Snake on cup — unhygienic?
The 1940 parish anniversary book reported that the snake-and-cup emblem of Saint John the Apostle (by the 47th Street door) came from an ancient legend: “according to the tradition handed down by Saint Isidore, the idolatrous enemies of the Saint having poisoned the wine which he used for the holy sacrifice of the Mass, hoped thus to kill him. But the Saint frustrated their design, for on his blessing the wine a serpent came forth to warn him.”
The story first appeared in the Apocrypha — a collection of manuscripts not considered reliable enough to be included in the Bible. In the Sixth century, St. Isidore included the texts in an ambitious encyclopedia of all world knowledge. His information was then folded into the 13th century Golden Legend collection of saints lore, and spread from there.
Versions of the story differ: the wine was sometimes Communion wine; more usually, it was a beverage given to John at the Temple of Artemis or in the Marketplace. But the truth might actually be related to the roots of modern medical science.
In Greek mythology, Asclepius was the god of medicine and his daughter, Hygieia, was the goddess of health and hygiene. Hygieia tended to the snakes at her father’s temple, which were made immortal by his magical potions. Her snake-on-a-cup emblem, known as the “Bowl of Hygieia,” has become an international symbol of pharmacy.
Snake magic was a distraction that obscured real medical knowledge. Ephesus (in Turkey), where St. John visited, was not far from Pergamum – site of an important temple to Asclepius and early medical center (where celebrated physician Galen would establish the foundations of modern medicine half a century later). So John’s snake chalice could have been a “Bowl of Hygieia” containing medicine. Was he healed of an illness? In any case, legend suggests that acceptance of science strengthened, rather than damaging his religious faith. An important idea.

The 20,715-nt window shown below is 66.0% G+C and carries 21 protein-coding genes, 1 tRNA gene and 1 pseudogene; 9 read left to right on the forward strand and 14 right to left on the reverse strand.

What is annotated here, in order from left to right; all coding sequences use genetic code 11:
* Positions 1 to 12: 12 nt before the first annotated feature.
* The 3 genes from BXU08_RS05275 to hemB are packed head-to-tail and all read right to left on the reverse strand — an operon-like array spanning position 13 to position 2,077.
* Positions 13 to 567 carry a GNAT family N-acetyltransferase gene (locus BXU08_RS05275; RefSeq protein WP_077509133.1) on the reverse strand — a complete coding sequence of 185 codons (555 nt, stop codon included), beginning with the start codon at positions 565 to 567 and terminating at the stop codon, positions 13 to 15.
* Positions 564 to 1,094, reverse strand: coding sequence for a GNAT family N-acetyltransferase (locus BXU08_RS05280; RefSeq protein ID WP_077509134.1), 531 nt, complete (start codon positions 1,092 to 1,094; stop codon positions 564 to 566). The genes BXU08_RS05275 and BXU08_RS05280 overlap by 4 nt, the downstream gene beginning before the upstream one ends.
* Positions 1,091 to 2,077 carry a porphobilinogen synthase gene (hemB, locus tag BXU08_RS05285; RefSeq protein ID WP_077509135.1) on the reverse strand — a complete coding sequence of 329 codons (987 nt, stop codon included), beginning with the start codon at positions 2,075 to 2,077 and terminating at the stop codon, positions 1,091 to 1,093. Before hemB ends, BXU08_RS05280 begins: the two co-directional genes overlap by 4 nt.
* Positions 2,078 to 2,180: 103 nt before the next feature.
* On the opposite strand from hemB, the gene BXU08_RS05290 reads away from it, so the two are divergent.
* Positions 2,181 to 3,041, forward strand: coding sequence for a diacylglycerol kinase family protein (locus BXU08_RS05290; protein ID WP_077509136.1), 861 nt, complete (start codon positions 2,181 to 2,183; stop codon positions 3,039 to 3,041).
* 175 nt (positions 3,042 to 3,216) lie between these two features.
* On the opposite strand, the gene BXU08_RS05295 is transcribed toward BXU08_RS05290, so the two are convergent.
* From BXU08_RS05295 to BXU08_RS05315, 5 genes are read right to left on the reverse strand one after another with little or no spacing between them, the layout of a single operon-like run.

The Catholic Encyclopedia suggests a (snake-free) chalice is a logical emblem for Saint John for an entirely different reason: “Perhaps the most natural explanation is to be found in the words of Christ to John and James: ‘My chalice indeed you shall drink…’” This brings us to the central image above the altar in our church, with Saint John on the left, gazing up at the crucified Jesus, and, abstractly, the “Bread of Life and Cup of Salvation.”
BONUS: The Tale of St. John’s bedbugs from the Apocrypha:
…And having so said, and bidden farewell to them, and left much money with the brethren for distribution, he went forth unto Ephesus…
Now on the first day we arrived at a deserted inn, and when we were at a loss for a bed for John, we saw a droll matter.
There was one bedstead lying somewhere there without coverings, on which we spread the cloaks which we were wearing, and we told him to lie down upon it and rest, while the rest of us all slept upon the floor.
But John, when he lay down, was troubled by the bugs, and as they continued to become yet more troublesome to him, when it was about midnight, in the hearing of us all, he said to them: I say unto you, O bugs, behave yourselves, one and all, and leave your abode for this night and remain quiet in one place, and keep your distance from the servants of God.
And as we laughed, and went on talking for some time, John went to sleep; and we, talking low, gave him no disturbance (or, thanks to him we were not disturbed).
But when the day was now dawning I arose first, and with me Verus and Andronicus, and we saw, in the doorway of the house which we had taken, a great number of bugs standing, and while we wondered at the great sight of them, and all the brethren were roused up because of them, John continued sleeping.
And when he awoke we told him what we had seen. And he sat up on the bed and looked at the bugs and said: Since ye have behaved yourselves in heeding my rebuke, come unto your place.
And when he had said this, and had risen from the bed, the bugs ran from the door, hastened to the bed, climbed its legs, and disappeared into the joints.
And John said again: This creature listened to the voice of a man, and stayed by itself and was quiet and did not trespass; but we who hear the voice and commandments of God disobey and are light-minded: and for how long?
After these things we came to Ephesus…
Adapted from “The Apocryphal New Testament”
M.R. James-Translation and Notes
Oxford: Clarendon Press, 1924